Thank you, Mme. Chancellor. Thank You, Mr. President, and Thank you, University of Victoria, for this tremendous honour. I obviously have many connections to UVic, but I should start by mentioning a very special one. My wife is a proud graduate of the University of Victoria. She doesn’t normally accompany me to many functions, but she couldn’t miss being back here, in this magical place, where she was awarded her degree several years ago. Her whole family was here with her in this beautiful hall, proudly watching her collect the fruit of her many years of work and study, just like your parents, your siblings, and your friends are proud of you now. Congratulations to you graduates of the class of 2015.
The citation for this honorary degree refers to my advocacy on behalf of Canada’s research community. I am deeply honored.
This recognition by UVic not only honors me but also many of my colleagues in the mathematical community, here in Western Canada and elsewhere. I am delighted that some of them are here today: Ed Perkins, Reinhard Illner, Frank Ruskey, to name a few. For without them, none of this could have been accomplished.
But no one can really give lessons in activism to the scientists of UVic. Their magnificent work on the Intergovernmental Panel on Climate Change carried them to the 2007 Nobel Prize. Class of 2015, you should be extremely proud to graduate from a university that is at the forefront of the struggle for a sustainable planet.
Mathematicians may not be known as activists, but their awareness of the issues that often challenge societies runs deep. This is because they learn and live these challenges through the lives of their mathematical heroes.
We learn early in our careers about gender discrimination in the sciences, through the life of Sophie Germain. This great French mathematician had to use a male pseudonym in her writings so that her colleagues would take her discoveries seriously.
We remember Emmy Noether. Worshiped by both physicists and mathematicians, this woman scientist couldn’t find an academic job in 1930’s Germany.
We see the challenges of racial and cultural diversity through the eyes of Cambridge University don, G. H. Hardy, and young Indian mathematical genius, Ramanujan. Just as the 2007 play, “A disappearing number,” we can imagine how diverging and converging series in mathematics become a metaphor for the struggles of non-conforming diasporas.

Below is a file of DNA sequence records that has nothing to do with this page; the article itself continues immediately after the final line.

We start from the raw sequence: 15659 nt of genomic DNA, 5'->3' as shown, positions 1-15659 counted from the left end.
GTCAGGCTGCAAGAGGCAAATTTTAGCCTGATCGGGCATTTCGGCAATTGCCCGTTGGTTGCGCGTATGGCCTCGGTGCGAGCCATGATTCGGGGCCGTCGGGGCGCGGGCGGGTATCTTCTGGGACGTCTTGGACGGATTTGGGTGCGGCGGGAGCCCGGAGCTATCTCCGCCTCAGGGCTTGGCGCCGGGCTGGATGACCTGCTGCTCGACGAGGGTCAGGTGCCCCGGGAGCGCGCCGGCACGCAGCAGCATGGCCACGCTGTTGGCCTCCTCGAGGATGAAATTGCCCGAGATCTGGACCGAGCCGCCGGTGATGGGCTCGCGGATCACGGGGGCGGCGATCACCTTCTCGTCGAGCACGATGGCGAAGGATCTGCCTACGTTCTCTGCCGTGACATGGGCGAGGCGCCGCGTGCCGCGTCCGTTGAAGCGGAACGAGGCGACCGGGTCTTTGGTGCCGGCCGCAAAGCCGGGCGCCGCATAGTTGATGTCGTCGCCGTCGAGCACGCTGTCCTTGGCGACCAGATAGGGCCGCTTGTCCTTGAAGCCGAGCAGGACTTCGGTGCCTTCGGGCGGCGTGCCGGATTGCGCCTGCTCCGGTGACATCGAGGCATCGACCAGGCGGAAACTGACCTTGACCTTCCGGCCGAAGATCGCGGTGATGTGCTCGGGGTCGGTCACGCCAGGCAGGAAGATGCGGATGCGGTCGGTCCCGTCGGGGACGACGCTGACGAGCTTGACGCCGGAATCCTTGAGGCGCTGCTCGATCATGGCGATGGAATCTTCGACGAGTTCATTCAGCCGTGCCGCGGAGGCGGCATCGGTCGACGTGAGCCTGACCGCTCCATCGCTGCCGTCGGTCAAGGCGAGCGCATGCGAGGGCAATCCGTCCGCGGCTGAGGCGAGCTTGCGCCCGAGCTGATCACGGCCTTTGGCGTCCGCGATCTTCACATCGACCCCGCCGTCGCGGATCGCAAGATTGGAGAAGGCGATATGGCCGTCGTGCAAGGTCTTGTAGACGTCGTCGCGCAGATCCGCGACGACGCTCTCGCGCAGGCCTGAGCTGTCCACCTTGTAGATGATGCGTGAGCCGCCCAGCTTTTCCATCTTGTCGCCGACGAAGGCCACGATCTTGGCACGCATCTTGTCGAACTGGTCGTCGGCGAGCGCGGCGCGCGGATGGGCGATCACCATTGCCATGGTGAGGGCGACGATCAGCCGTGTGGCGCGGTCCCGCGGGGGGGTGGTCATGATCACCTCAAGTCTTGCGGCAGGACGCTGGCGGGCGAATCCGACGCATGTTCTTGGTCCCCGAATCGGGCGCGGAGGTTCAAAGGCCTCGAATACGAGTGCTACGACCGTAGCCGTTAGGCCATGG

And I don’t need to remind you of the personal battles of John Nash, the beautiful mind, who grappled with mental illness and its stigma, or the tragic life of Alan Turing, who was harassed till his death for his sexual orientation.
Our discipline is behind the creation of the statistical sciences, computer sciences, operation research, financial engineering, … and Google, to name a few. Yet, it is so often misunderstood and sometimes disregarded as irrelevant.
I see it as our civic duty to advocate for the mathematical sciences, because Canada deserves to be a leading nation in this most fundamental of human activities.
And in this spirit, I am thrilled to share this moment with the fine mathematical scientists of UVic, the very place, where 20 years ago, we launched PIMS, the Pacific Institute for the Mathematical Sciences.
Twenty years later, PIMS, which now includes a dozen universities in Canada and the US Pacific North West, has contributed enormously to Canada’s current position on the world’s map of scientific discovery and innovation.
And it is so appropriate for this occasion to sing the praises of UVic’s senior administrators. In particular, Dr. Alex McCauley and then Vice-President Research, Dr. Martin Taylor, whose support and assistance were so crucial, back then for the creation of PIMS.
Dr. Taylor also supported us through the creation of the Banff International Research Station. This North-American initiative underscores how international cooperation adds up to more than what any nation could accomplish alone, but also how Canada can be a focal point for such collaborations.
Let me conclude by saying that our advocacy is in no way based on a sense of entitlement. It is rooted in a deep sense of commitment to Canada. A country that has the potential to be the very best among nations in the pursuit of mathematical excellence that is most basic among human pursuits.
And so I encourage all of you, whether you are in mathematics, the physical sciences, or in humanities, to be activists. Find your cause, and follow it. This is what the academy prepared you for. Thank you, and congratulations to you all.